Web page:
Over 100 years ago, Barnett Levine was greeted by the New York skyline and the Statue of Liberty as he arrived in the United States, having fled anti-Semitism and pogroms in his native Poland.

On Sunday, his grandson saw those very same sights when he joined about 700 others in this city’s Battery Park downtown at a rally protesting President Donald Trump’s executive order banning all refugees from the country for 120 days.

“I am the grandchild of four immigrants who came here when the gates of the United States were wide open and they made a life here,” Harold Levine, a 60-year-old marketing consultant, told JTA. He added: “I think that it is the duty of the Jewish community to pay this forward to other immigrants who are trying to come to the United States.”

The rally was organized by HIAS, formerly known as the Hebrew Immigrant Aid Society, part of an initiative by the immigrant resettlement group called the National Day of Jewish Action for Refugees.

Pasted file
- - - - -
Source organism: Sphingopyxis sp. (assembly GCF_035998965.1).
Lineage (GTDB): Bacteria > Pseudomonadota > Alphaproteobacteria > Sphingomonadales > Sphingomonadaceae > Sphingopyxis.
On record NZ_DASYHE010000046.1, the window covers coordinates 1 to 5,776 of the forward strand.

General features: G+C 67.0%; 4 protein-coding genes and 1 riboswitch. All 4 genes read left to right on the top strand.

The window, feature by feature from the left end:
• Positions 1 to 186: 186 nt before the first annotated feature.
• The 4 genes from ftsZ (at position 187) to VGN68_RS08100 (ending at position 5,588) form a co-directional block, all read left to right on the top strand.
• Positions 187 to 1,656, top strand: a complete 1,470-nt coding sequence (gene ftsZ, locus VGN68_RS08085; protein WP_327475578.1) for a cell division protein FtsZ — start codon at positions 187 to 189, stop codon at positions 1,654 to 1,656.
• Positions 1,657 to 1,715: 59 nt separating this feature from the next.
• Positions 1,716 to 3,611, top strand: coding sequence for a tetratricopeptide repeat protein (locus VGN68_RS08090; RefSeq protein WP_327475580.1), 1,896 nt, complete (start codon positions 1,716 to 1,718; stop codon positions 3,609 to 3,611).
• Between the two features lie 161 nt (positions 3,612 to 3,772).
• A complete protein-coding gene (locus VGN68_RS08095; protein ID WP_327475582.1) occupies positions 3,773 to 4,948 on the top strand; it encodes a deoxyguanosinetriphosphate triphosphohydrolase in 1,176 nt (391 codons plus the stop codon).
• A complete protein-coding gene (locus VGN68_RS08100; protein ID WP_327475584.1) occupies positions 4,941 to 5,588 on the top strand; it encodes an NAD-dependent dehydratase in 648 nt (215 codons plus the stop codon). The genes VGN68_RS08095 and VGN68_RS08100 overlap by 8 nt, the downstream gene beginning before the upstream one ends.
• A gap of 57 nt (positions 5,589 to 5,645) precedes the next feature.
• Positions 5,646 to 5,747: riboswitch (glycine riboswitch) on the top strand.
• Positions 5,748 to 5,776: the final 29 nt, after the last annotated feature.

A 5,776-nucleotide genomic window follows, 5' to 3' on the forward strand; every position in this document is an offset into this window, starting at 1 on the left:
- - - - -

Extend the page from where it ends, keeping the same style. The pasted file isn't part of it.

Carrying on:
The president issued his order last month, which also banned citizens of seven predominantly Muslim countries for 90 days. Last Thursday, a federal appeals court ruling upheld a stay on the ban, a move praised by Jewish groups, including HIAS.

Thousands attended rallies on Sunday as part of the HIAS initiative, including in Boston, Washington, D.C, and other major cities, a representative for the group told JTA. The demonstrations had more than 20 co-sponsors, including the Anti-Defamation League, the American Jewish Committee, American Jewish World Service, the Union for Reform Judaism and the Conservative movement’s Rabbinical Assembly.

Mark Hetfield, the CEO of HIAS, said the rallies were a rare moment of joining together in support of refugees.

“I haven’t seen anything like this since I got my start [with HIAS] in 1989, which was at the height of the Soviet Jewry movement,” he said. “This is a galvanizing moment like that, but the difference is that then we were standing up for Jews, and now we are standing up as Jews.”